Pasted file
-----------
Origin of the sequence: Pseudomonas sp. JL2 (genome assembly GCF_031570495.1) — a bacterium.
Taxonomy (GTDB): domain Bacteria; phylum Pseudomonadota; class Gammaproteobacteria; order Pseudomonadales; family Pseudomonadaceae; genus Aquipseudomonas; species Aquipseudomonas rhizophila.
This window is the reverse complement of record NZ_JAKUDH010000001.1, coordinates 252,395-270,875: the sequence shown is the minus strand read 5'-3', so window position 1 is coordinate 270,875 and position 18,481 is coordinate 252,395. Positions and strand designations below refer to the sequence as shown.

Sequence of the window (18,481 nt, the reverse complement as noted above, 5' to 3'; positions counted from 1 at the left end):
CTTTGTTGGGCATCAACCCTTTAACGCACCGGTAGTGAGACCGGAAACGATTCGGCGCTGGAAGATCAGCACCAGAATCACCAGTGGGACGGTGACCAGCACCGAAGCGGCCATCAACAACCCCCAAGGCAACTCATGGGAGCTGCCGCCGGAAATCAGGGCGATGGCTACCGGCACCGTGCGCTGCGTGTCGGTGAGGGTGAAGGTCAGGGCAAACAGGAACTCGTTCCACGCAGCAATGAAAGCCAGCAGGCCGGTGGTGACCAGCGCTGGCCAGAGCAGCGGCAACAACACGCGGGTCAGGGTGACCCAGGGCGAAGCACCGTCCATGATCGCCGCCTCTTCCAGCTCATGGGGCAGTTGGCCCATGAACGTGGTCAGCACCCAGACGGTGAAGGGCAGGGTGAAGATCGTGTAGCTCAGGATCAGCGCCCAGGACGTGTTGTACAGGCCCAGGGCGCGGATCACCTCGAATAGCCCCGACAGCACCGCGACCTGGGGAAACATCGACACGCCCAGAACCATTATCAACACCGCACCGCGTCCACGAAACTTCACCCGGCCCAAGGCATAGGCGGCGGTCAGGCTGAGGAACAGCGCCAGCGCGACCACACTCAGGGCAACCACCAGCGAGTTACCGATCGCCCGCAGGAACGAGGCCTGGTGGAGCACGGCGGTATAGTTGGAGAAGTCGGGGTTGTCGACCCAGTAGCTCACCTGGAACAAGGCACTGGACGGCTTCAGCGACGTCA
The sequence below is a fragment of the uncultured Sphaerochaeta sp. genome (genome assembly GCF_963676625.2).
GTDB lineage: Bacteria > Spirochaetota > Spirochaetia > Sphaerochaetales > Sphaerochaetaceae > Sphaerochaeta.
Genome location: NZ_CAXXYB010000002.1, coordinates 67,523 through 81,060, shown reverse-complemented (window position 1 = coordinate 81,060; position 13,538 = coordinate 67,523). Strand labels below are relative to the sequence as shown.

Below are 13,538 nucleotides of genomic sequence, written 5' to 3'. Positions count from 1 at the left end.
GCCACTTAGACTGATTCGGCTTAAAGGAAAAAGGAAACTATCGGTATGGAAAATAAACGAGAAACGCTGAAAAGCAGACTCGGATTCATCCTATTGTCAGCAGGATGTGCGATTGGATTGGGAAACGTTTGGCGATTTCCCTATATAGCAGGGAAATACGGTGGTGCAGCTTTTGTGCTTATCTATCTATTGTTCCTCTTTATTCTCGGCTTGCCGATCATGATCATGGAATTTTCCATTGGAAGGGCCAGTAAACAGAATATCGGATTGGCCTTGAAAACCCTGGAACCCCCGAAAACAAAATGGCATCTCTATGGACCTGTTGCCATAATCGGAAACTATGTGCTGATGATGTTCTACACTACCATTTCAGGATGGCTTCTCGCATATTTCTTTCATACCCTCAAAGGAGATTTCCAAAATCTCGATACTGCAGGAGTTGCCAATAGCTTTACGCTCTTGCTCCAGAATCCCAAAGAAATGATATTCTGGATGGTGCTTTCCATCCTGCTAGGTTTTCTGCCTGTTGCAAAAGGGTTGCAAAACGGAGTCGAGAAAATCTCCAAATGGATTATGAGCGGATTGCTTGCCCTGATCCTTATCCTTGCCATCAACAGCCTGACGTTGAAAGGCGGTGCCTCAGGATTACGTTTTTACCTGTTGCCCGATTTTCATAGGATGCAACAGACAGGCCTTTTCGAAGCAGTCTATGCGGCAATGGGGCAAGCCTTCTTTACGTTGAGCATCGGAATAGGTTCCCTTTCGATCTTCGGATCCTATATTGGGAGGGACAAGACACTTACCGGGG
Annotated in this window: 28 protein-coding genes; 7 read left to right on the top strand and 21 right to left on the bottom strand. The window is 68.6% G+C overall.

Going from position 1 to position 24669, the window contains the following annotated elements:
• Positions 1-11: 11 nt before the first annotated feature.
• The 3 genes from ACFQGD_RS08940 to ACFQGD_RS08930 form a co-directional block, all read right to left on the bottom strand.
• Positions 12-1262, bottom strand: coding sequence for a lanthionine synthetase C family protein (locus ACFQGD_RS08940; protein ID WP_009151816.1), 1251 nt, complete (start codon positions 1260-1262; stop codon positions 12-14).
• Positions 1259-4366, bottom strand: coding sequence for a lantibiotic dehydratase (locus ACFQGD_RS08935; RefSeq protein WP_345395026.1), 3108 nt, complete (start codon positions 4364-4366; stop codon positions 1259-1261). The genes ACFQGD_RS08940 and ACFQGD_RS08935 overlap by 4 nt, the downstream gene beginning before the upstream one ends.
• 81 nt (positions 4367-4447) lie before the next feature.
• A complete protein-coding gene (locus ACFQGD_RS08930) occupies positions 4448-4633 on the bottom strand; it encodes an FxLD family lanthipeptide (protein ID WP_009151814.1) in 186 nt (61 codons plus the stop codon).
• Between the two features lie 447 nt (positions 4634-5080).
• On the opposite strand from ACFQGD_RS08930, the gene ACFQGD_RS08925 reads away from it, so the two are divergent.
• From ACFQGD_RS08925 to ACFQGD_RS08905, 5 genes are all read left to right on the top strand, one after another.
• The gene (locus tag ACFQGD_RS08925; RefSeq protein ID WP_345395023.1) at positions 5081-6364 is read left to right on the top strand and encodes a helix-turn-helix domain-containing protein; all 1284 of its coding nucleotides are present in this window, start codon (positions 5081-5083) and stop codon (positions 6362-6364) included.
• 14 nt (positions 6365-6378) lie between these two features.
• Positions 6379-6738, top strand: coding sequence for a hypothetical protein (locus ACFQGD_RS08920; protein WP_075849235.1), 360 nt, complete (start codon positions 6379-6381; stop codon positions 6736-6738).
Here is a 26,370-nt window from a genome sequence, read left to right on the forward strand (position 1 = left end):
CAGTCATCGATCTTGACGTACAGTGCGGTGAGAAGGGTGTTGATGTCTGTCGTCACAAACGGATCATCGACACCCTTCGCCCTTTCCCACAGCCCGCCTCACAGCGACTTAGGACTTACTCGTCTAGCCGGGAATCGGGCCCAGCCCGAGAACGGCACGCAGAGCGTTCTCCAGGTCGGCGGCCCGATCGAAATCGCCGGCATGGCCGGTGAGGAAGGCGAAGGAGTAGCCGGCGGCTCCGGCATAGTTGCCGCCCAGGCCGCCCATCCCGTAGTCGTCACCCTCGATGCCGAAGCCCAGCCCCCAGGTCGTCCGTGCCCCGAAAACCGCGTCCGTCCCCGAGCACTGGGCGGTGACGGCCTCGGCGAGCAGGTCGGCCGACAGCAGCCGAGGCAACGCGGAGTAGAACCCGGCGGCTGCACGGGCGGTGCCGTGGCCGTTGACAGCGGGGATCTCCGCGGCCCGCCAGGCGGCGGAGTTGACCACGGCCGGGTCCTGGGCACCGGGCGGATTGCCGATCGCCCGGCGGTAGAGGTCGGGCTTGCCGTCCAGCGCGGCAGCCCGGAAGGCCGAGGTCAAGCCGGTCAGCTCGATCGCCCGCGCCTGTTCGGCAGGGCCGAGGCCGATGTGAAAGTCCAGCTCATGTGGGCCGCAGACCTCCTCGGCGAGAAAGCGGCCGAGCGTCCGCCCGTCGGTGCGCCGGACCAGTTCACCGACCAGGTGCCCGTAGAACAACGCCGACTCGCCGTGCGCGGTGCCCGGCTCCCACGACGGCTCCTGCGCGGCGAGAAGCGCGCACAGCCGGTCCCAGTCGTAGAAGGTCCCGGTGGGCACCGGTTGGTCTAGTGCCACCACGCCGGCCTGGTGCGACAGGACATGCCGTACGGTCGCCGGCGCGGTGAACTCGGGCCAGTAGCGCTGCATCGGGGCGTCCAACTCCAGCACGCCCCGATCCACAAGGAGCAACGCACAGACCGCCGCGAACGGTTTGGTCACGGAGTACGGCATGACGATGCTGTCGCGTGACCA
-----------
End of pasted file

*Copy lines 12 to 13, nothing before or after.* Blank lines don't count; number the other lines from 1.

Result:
Going from position 1 to position 24669, the window contains the following annotated elements:
• Positions 1-11: 11 nt before the first annotated feature.